Findings and Lessons

Takeaways

November 2016

Relying on reading levels is problematic

In our institutes, educators talk about the ongoing literacy assessments happening in their classrooms. We hear about how they are determining reading levels through time-consuming testing, grouping similarly leveled readers for targeted support, and then assessing children’s progress by retesting and re-leveling. Yet, despite all this well-intentioned assessment and hard work, we find that most districts don’t really “know” their readers. What do we mean?kids-reading This process of leveling only gives the illusion of knowing readers – it’s not the specific information we need for making an impact on reading outcomes.

Imagine this scenario: Three students at the same level are put in the same small group for intervention, and the instruction works for only one of them. Why? Because the level doesn’t tell us the source of the weakness or breakdown—or a child’s strength, for that matter. One reader might be struggling because she is shaky with decoding, another might not have the relevant vocabulary to access the text used in the assessment, and the other might not have followed the story structure — same reading level, but they all need something different.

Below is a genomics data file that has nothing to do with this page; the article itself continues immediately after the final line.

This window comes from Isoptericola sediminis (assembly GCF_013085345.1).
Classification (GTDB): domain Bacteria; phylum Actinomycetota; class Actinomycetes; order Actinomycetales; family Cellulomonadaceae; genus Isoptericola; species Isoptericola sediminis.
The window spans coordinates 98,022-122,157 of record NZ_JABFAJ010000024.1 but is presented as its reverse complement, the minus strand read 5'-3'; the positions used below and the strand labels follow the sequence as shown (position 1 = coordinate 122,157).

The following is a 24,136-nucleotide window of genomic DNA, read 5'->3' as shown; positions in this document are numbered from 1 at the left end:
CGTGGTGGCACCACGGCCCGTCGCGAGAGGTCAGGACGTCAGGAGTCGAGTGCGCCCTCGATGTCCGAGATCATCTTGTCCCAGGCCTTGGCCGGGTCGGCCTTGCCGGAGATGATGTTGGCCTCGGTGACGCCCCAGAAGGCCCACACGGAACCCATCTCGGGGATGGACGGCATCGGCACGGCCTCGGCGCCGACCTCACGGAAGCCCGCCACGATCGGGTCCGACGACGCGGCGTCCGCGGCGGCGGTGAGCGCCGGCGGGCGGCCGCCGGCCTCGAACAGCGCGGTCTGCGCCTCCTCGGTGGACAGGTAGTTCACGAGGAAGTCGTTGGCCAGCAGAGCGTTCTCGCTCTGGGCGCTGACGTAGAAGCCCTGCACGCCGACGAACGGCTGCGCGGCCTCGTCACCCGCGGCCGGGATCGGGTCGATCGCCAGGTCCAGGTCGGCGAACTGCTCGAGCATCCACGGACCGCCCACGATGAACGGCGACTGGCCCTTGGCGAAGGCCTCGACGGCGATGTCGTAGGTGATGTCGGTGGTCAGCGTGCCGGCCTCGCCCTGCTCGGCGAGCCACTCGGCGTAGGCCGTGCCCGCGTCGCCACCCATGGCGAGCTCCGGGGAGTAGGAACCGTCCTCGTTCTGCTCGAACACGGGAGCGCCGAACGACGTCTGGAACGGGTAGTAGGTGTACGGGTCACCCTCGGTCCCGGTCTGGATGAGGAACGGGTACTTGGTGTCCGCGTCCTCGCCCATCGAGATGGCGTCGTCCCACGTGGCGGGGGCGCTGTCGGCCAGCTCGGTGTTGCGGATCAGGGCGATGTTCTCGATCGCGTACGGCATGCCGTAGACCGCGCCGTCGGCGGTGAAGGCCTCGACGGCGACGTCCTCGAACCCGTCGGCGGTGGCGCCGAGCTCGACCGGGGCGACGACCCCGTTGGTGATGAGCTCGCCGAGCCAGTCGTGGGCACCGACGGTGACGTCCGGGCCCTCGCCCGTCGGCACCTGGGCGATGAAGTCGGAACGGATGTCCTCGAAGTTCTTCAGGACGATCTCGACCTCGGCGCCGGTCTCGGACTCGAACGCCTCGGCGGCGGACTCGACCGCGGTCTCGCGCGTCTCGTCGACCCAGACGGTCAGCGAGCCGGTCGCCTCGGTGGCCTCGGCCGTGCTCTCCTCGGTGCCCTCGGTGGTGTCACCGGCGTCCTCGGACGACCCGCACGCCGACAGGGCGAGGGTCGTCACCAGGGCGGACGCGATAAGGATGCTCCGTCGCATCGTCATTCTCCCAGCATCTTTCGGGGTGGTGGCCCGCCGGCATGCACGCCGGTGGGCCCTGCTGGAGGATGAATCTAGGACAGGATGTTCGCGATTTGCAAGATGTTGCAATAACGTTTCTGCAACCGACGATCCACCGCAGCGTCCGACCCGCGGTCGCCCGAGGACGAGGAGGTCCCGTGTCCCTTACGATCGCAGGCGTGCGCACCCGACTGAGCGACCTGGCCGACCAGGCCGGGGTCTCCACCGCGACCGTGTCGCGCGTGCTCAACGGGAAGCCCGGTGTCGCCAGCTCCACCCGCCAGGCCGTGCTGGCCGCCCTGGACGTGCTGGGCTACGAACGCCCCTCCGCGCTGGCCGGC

To improve reading outcomes, educators need to know which reading skills need targeting. A reading level does not give us this kind of fundamental information for effective instruction. Districts will only “know” their readers when they get a firm understanding of each student’s code skills and meaning-making skills.

Code skills support children’s ability to read individual words. That means knowing the code — the 26 letters of the alphabet and the 44 sounds that the letters, or letter combinations make, and then knowing how to blend the sounds together to read words. Meaning-making skills are the skills that help readers make meaning of the individual words they are reading and are based on knowledge of the world and vocabulary knowledge (read this Lead for Literacy memo to learn more). Until we get past relying on reading levels to inform instruction and intervention, we can’t expect outcomes to significantly improve. As our institute fellows will attest, just leveling is not the answer.